Long: Rusty and I are extremely close. Growing up we never really had a rivalry but rather worked together in an effort to help one another succeed. We still surf and travel together on a regular basis and are constantly giving advice or sharing tips.

Mike Parsons, Chris Dixon, Jim Houtz, and Greg Long. Photo: Chris Dixon/ghostwavebook.com

Patch: Your father, Steve, was a legendary California State Park lifeguard, park ranger, superintendent and now a conservationist who helped to defeat the proposal to place a highway through San Onofre State Beach. How much of an influence did he have on your choice of career path? Do your parents still worry about Rusty and you when you are out surfing huge waves in off-the-charts locations?

Long: Both my mom and pop have been incredibly supportive of our careers. Growing up they never pushed us in any certain direction but rather let us find our own paths and what made us happy. My mom still refuses to come watch us surf when it’s big but loves hearing the stories and seeing the photos afterwards.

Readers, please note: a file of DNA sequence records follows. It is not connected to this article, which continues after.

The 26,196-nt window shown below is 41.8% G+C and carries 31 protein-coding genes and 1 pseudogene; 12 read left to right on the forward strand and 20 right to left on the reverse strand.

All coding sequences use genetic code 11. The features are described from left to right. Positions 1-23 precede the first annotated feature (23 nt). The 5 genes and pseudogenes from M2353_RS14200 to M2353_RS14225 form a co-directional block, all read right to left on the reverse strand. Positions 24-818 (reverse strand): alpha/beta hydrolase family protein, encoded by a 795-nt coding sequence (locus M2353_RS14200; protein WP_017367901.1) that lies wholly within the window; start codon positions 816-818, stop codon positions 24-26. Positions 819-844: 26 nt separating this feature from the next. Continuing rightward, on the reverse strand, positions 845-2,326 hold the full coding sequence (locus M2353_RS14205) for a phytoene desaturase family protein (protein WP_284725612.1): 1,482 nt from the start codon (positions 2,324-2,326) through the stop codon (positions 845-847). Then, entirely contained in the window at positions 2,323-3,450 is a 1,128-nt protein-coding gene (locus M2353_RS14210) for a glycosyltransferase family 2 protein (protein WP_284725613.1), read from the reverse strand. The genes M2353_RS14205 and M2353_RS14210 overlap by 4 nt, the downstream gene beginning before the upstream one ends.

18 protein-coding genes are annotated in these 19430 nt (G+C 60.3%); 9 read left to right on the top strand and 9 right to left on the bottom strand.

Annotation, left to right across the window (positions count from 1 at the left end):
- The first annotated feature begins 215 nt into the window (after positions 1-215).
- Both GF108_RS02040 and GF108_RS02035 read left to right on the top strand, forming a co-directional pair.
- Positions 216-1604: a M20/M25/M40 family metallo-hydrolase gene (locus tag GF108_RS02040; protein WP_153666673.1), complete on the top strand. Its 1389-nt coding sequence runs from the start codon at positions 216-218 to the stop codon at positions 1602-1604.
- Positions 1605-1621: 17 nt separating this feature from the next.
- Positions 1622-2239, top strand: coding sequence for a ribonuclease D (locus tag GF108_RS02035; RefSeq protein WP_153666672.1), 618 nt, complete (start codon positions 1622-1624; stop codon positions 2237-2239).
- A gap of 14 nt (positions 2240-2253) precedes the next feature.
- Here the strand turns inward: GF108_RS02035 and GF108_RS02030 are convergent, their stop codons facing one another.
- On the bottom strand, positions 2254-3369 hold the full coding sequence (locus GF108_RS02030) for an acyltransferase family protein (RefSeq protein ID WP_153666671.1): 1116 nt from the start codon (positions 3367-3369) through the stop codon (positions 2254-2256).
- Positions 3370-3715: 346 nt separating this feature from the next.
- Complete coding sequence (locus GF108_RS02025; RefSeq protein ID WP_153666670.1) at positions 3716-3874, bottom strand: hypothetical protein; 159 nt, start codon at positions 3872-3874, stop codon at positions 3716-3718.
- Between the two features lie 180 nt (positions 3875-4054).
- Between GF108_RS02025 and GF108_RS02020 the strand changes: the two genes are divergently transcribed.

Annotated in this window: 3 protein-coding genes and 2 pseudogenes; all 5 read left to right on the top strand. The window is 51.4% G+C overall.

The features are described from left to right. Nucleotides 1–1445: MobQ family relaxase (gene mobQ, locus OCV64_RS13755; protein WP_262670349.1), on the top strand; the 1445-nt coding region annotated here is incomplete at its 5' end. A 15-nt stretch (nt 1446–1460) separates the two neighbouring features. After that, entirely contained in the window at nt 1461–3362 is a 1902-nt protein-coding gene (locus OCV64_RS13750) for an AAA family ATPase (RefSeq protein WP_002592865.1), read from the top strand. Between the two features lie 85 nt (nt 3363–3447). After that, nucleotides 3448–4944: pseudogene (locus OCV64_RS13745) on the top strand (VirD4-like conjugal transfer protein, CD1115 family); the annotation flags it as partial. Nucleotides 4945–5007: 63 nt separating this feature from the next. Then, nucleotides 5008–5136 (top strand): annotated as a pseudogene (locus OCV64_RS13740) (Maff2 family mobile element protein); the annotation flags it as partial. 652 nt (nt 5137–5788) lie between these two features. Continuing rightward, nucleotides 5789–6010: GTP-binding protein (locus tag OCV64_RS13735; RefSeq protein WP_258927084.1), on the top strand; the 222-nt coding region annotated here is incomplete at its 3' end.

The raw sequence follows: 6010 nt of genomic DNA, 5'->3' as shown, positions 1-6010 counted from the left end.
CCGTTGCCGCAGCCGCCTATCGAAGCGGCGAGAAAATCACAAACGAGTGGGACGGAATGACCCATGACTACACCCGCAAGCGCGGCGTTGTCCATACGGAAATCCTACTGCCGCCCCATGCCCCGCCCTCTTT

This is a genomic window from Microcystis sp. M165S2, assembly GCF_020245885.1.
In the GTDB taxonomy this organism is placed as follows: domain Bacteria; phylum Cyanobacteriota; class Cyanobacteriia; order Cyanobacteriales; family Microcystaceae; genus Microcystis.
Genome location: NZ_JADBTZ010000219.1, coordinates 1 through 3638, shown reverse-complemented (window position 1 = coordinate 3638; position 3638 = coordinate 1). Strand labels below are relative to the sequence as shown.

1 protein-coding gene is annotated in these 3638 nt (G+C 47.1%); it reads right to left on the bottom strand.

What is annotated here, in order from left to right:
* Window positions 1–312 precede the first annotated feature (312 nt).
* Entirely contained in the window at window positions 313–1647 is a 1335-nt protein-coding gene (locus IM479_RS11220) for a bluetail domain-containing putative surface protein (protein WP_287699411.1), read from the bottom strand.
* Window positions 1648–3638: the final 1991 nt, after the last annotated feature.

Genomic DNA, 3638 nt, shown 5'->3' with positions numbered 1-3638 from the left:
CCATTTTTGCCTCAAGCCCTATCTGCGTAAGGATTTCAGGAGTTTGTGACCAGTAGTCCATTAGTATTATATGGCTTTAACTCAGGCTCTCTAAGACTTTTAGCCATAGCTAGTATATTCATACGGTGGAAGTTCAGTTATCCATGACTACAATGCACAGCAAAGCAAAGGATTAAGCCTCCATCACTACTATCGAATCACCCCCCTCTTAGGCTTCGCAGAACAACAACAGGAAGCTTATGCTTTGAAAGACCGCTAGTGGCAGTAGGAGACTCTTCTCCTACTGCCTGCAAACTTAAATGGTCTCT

Patch: You’ve won the Billabong XXL Ride of the Year Award and the Eddie Aikau. How do you top that? What is next for you in terms of your career and surfing goals?

Long: I surf big waves because I love it. Simple as that. Winning contests or XXL awards have never been and will never be the focus or motivation for my career. My goal in life is to be happy, live a healthy, positive lifestyle and hopefully inspire and encourage others to do the same along the way.

Cortes Bank. Photo: Chris Dixon/ghostwavebook.com

The Pure Joy of Surfing

From my Imperial Beach and Coronado Patch columns from January 12, 2011.

The groms after their first session at Lowers.

The groms woke up early Saturday morning. Israel woke up first followed by Shane Landry, Jake Stutz and my youngest son Daniel. It was Daniel’s 13th birthday, and we celebrated with a surfari to Trestles.

By 6:30 the groms were in the lineup on a 3-4 foot day at Lowers.  The surf was firing. “It’s perfect,” Daniel yelled as I paddled by him.

A biting offshore wind whipped out of the Santa Margarita Mountains, east of Camp Pendleton, reminding me how lucky I was to be in my 4-3-2 toasty Matuse Hoplite and hood.

South Bay Union School District Board member and IB ripper Dave Lopez, his son Loukas along with Vincent Claunch, joined us in the lineup. Dave surfed in his new X-Cel 4-3 Drylock, which he said, “Keeps me almost dry.”

The Grom Squad had a blast. The inside waves peeled both left and right, were hollow and provided just enough face for awesome grom snaps and cutbacks.